Both earbuds have a single ‘easy to feel’ button on their bodies (each for a different function), accompanied by a small light indicator behind a silver mesh. The earbuds have “L” for left and “R” for right embossed on the body, with blue and red color coding for left and right on both the earbuds and case. They were light to wear in terms of weight and never felt as if they were going to fall out.
In saying this though, they’re fitting was not perfect for my ears. During usage I experienced some discomfort as they felt a little tight. Over time this effect did fade a bit, but it never seemed to really go away fully. Obviously the earbuds need to stay in the ear and not fall out and they are based around a one size fits all design, but perhaps it was just me.
Earbuds and case texture – “tacky matt plastic”
Both the case and earbuds have a tacky matt plastic. Personally, I found this was not too nice to touch, but I’m picky on these sorts of things, so this is down to the person. It was good for not getting marked with fingerprints and provided some grip, but grease would build on it.
Interestingly though, the underside of the earphones which has constant contact with skin whilst wearing, uses a smoother plastic and a smooth rubber on the earbud tips. The case itself also has a different plastic on its interior, which was much smoother and shinier. Overall, the smoother, less tacky plastics were far more pleasant to touch and would have been much more preferable in place of the exterior matt plastic, though it attracted more fingerprints.
Other than the exterior plastic texture, the earphones charging case was for the most pretty good. It had a spring hinge which seemed to be reasonably strong, though I still wanted to be careful as it was not overly strong. The lid also seemed to utilize magnetism to help keep it shut.
The earbuds fitted into the case well and seemed to use magnetism to hold the earbuds in place. But the way they fitted in the case, by sliding the stems into cut out vertical holes, was not good for cleaning, which I feel is an important factor, given the potential for general grease and dirt to build up over time with usage.
Earbud buttons – “difficult to press”
The earbuds’ buttons were easy to find whilst wearing, though they proved to be more difficult to press, as attempting to do so would really press the buds into my ear which was awkward and not very comfortable.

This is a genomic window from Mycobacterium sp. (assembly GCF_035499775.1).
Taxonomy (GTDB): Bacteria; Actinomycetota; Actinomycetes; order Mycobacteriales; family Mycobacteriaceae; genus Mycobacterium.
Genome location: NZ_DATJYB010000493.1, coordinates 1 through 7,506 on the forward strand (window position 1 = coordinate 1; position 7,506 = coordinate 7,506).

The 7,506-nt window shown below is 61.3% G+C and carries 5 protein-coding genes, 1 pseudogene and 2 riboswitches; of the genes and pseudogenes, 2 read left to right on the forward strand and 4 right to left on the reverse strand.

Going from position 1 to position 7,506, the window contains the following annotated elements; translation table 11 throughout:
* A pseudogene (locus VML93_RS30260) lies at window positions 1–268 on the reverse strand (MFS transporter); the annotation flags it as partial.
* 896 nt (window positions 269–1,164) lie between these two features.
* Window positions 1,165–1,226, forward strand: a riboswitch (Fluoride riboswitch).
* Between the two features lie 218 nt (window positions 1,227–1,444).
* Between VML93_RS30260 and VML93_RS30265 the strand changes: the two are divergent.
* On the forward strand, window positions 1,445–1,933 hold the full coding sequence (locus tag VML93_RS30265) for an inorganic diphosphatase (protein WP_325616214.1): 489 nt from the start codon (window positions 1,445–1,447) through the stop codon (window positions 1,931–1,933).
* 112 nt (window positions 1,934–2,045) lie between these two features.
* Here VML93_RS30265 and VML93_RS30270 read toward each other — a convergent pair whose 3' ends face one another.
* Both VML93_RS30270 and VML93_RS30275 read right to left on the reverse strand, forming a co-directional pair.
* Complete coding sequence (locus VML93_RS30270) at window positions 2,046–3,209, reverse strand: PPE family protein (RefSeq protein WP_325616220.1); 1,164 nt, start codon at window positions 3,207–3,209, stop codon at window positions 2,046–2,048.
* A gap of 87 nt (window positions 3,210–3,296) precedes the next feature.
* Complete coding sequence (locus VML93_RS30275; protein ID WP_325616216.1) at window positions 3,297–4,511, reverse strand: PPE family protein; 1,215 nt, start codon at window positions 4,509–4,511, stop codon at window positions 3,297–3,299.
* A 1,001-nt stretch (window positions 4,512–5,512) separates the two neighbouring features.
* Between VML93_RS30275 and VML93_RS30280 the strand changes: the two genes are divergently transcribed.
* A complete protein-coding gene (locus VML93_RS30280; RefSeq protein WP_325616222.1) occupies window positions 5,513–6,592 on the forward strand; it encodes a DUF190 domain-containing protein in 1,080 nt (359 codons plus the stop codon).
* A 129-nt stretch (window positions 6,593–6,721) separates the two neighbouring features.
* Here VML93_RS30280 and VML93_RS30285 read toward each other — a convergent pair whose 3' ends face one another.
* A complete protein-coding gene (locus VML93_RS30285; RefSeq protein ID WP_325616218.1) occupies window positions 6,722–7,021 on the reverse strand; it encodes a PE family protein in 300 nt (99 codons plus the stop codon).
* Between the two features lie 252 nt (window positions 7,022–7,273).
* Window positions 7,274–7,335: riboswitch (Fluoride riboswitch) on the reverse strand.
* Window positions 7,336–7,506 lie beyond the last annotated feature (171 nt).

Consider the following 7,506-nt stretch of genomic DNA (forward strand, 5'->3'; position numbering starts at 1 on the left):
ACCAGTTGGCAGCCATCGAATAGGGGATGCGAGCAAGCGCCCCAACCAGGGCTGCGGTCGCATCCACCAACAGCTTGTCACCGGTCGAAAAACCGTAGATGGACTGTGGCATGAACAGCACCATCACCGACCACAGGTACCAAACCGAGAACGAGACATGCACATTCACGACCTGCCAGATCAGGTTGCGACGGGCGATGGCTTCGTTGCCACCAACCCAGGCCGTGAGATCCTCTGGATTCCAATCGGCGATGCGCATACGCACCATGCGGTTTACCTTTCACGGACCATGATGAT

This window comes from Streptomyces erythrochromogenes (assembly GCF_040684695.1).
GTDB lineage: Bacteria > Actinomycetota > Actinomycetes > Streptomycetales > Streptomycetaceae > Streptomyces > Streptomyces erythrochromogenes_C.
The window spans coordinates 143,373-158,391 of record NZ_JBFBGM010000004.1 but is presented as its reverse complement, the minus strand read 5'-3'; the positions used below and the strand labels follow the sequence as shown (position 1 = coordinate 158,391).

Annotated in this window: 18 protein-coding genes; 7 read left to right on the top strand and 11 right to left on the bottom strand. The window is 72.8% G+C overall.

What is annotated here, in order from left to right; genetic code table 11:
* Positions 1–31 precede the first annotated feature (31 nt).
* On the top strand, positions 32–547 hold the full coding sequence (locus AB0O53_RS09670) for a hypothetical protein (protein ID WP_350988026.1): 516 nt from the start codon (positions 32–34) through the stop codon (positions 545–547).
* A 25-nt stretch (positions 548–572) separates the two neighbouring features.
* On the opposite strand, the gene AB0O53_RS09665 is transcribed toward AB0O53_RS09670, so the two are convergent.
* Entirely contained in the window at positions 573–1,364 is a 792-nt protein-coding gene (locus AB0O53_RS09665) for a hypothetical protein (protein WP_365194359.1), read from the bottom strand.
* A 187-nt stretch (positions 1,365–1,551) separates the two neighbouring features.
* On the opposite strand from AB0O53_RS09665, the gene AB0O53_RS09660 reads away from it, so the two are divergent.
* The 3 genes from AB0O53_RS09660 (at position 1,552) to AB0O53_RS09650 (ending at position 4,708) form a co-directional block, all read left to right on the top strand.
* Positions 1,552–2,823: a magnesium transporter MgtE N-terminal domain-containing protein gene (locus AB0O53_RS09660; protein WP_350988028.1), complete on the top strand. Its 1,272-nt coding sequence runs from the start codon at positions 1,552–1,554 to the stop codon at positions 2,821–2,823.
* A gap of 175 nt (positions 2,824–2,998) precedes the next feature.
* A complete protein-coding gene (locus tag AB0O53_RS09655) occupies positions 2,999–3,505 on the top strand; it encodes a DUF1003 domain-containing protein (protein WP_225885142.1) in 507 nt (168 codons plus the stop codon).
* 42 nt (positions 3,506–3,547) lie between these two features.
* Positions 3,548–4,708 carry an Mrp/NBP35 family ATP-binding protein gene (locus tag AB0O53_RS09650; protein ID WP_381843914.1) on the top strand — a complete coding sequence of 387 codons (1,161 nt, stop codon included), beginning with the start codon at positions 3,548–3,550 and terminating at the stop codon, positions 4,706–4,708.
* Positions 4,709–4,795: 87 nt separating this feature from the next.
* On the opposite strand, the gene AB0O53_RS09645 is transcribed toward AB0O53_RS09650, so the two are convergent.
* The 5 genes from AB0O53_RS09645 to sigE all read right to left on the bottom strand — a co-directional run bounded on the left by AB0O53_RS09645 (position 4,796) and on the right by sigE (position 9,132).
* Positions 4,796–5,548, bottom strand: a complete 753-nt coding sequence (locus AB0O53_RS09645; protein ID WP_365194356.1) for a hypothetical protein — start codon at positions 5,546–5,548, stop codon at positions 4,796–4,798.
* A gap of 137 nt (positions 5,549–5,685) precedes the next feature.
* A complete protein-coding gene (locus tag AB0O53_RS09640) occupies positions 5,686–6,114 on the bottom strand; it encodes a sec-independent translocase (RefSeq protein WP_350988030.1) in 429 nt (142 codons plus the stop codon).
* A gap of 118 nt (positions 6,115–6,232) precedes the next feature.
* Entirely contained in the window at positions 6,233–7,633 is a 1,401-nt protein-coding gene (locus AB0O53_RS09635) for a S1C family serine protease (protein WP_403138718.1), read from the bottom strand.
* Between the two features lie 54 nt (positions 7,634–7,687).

Earbud function sounds – “low quality and clunky”
In order to indicate what the earbuds are doing, such as turning on or off, they make various sounds. I thought these sounds were ok, but they did sound a bit low quality and clunky.
Battery life and charging – Loose charging connection
The JBL Tune 220TWS are supposed to contain enough power for 19 hours total of listening time (3 hours earphones, 16 hours charging case). In actual usage they mostly lasted long enough, although there were times where longer would have been better.
Charging the earphones by mains power took about 2 hours, but when charging the actual earbuds in the case, I noticed that one bud at random sometimes didn’t charge. I was fortunate enough to be able to test a second pair which also had the same issue. I suspect this is how the earbuds sit on the pins in the case to charge, which results in a looser connection.
On another note, the flat orange micro-B to type-A USB cable which came in the box, although stylish, had a poorly designed type-A male connector. I think it was designed to be able to plug in to a port either way around, but it made it very stiff to plug in and honestly made me worry about putting it in any port.
Bluetooth connection and earbud syncing
The Bluetooth connection was perfectly fine when connecting to my Android devices, however when connecting to my HP laptop the connection would initially drop and I would have to reconnect for it to stabilize. Using the earphones at a distance from the current paired device (living room to kitchen or bedroom in apartment) seemed to be fine, no drop outs or loss of connection.
Although, regarding the sync between the earbuds themselves, I noticed some syncing issues would randomly occur every now and then, upon taking them out of the case. To fix this, I had to manually turn them off and back on in sync.
Although the JBL Tune 220TWS are not terrible by far, they’re also not great.
In terms of earbuds in general, I have experienced better sound and build quality from cheaper cabled earbuds in the past. Granted these are wireless and are mostly competing against the ever popular Apple AirPods, but even so I still don’t believe they are good enough to be called a high quality earbud product – perhaps intermediate would be more appropriate.